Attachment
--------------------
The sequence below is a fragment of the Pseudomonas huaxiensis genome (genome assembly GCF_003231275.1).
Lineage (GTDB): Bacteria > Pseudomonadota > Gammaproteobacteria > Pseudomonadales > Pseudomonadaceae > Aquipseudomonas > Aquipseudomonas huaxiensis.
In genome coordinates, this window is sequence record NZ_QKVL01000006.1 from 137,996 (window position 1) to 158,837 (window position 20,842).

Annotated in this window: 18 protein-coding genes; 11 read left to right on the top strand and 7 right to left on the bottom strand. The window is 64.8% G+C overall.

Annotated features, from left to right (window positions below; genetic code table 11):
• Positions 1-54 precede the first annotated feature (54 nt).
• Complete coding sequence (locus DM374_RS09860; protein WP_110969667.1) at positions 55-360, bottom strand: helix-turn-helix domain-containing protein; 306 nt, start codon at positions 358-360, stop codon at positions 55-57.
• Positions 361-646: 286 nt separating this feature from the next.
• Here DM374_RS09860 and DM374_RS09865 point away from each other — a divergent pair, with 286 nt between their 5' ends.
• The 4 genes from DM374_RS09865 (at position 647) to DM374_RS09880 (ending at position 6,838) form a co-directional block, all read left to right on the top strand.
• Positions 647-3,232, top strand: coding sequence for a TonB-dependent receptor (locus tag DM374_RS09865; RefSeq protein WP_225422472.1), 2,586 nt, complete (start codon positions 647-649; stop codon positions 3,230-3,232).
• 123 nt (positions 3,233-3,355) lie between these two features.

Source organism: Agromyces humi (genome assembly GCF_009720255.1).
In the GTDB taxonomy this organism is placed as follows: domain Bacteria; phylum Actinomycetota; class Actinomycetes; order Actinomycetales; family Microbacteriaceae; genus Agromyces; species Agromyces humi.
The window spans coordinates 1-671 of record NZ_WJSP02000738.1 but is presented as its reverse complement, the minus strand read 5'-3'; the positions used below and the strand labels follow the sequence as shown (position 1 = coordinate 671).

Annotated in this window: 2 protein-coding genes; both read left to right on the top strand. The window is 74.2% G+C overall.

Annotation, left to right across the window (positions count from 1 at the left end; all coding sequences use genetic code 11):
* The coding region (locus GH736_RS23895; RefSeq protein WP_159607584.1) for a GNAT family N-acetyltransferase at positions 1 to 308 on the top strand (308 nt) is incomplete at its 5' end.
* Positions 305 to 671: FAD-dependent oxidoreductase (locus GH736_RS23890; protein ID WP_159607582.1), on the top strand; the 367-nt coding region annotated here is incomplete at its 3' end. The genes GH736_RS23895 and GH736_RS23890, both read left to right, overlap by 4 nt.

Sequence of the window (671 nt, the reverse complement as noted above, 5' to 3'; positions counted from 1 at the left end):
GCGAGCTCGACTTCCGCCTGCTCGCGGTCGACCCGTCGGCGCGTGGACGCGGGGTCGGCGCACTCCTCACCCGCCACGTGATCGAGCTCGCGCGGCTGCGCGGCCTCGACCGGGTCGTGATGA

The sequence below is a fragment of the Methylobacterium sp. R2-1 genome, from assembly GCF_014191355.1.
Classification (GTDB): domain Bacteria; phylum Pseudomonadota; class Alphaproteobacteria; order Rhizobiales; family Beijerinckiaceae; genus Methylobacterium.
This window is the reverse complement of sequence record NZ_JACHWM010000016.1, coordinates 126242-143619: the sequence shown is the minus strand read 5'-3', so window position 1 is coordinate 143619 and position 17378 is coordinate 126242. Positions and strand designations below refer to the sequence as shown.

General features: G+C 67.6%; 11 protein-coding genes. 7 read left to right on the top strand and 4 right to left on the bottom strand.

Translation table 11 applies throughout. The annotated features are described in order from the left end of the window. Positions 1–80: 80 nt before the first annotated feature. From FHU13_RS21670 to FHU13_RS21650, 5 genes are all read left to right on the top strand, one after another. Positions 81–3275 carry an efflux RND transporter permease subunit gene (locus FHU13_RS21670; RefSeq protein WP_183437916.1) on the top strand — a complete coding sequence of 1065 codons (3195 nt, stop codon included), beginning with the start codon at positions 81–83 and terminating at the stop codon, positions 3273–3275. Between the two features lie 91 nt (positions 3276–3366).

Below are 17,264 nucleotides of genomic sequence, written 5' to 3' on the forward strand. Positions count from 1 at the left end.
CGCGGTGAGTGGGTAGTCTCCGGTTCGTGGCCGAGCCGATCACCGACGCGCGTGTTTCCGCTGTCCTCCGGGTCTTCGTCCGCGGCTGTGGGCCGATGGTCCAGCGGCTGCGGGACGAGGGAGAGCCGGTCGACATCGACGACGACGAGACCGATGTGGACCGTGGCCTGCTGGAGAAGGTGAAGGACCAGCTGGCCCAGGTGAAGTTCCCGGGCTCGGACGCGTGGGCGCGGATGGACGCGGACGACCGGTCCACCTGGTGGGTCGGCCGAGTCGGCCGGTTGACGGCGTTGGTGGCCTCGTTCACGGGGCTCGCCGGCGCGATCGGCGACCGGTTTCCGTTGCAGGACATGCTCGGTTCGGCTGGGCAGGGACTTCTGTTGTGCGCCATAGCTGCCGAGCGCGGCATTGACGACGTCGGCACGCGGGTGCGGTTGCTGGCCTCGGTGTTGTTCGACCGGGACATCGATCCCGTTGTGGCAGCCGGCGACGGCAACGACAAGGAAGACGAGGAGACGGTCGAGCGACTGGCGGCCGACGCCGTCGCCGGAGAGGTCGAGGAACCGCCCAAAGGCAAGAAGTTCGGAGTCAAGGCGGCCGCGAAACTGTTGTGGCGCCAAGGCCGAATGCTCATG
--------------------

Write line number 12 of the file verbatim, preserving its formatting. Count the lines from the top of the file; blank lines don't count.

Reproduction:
• 123 nt (positions 3,233-3,355) lie between these two features.